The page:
A Dorset Wanderland has been hugely inspired and received great support from Durlston Country Park. Particularly by Alistair Tuckey, Ranger and Project Manager for the Durlston Pleasure Grounds, who has provided social, geological and historical contexts to work from whilst educating and encouraging the participating artists to connect with Durlston's diverse environments.


The following page offers an insight into Durlston Country Park's timeline and its key developments:


“Look Round and Read Great Nature’s Open Book” - George Burt



Image: Roy Egglestone

Layers in the Landscape












Image: Zachary Eastwood-Bloom


Oliver Rackham described the English landscape as a ‘palimpsest’ - a manuscript on which writing has been superimposed on partially erased earlier text. Each generation on our small island re-writes our landscape but leaves traces behind.

Within the Durlston Pleasure Grounds the layers built up over time have created a unique place – neither ancient woodland, a formal garden, a housing development, a place for recreation and play, a spectacular coastal walking route, a WWII secret radar base, but all these things and none!

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Jurassic Geology

Image: Durlston Country Park

Durlston Bay provides the best record through the early Cretaceous period in Britain. Portland Limestone, which forms the Head, formed in a shallow sea. Above are the Purbeck Beds, formed in lagoons, swamps and salt flats. Dinosaurs walked this ancient landscape, leaving behind their footprints.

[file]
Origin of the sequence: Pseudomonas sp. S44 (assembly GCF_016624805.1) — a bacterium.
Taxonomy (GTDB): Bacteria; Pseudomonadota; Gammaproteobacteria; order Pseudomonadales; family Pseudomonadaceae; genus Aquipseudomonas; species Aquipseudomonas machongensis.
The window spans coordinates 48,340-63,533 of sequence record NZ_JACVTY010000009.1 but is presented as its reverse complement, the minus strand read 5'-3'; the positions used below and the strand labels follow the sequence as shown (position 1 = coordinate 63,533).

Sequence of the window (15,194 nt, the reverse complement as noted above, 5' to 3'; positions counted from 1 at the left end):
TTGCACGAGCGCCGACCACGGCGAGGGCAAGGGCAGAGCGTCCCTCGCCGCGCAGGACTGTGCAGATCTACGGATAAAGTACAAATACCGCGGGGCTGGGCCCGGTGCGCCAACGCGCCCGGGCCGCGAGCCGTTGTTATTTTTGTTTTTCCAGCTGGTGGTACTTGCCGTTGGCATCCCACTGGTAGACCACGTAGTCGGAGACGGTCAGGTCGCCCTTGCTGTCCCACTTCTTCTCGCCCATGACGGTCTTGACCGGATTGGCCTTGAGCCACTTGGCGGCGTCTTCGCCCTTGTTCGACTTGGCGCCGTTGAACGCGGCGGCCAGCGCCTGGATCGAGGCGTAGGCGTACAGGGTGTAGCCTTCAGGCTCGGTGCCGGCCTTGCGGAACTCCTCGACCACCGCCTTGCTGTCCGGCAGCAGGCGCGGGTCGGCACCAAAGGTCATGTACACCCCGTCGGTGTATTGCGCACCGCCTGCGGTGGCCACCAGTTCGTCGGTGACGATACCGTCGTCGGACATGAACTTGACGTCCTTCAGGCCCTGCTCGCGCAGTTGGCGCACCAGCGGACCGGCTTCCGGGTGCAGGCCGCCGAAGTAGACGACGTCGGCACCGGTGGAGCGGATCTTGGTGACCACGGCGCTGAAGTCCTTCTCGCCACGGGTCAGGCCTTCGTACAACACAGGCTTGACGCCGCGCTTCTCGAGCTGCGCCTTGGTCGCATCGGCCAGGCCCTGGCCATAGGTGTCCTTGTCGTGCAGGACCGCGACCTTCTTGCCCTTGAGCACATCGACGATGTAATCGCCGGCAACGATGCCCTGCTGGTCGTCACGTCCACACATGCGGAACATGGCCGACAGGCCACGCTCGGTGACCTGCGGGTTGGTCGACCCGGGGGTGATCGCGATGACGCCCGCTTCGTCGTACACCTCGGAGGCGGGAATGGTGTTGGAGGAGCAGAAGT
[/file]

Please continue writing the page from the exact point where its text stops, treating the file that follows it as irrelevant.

Durlston Bay is the best source of reptile and mammal fossils of this age anywhere in the world, including turtles, crocodiles, lizards and flying reptiles.

These rocks have been quarried since Roman times. The Purbeck stone industry peaked around 1800, leaving 'humps and hollows' produced by mine shafts and spoil heaps (or ‘scarbanks’), with Portland Stone quarried at Tilly Whim.

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George Burt’s Grand Plans










 Durlston Park 1880

Image: Durlston Country Park

In the second half of the 19th Century, entrepreneur George Burt developed grand plans for Durlston. Burt added architectural features including seats, benches and stones inscribed with poetry and facts, exploring the universe, the stars, earth, time, tides, weather and natural history and conservation messages. He planted the Pleasure Grounds with plants from all over the world, encouraging visitors to ‘Look Round and Read Great Nature’s Open Book’.

Thomas Hardy called George Burt ‘the King of Swanage’ and wrote at least six poems inspired by Durlston. He described in his journal an evening visit to Durlston: ‘On the left, Durlston Head roaring high and low like a giant asleep. On the right, a thrush. Above the bird hangs a new moon and a steady planet’.

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A Victorian Legacy


Image: Durlston Country Park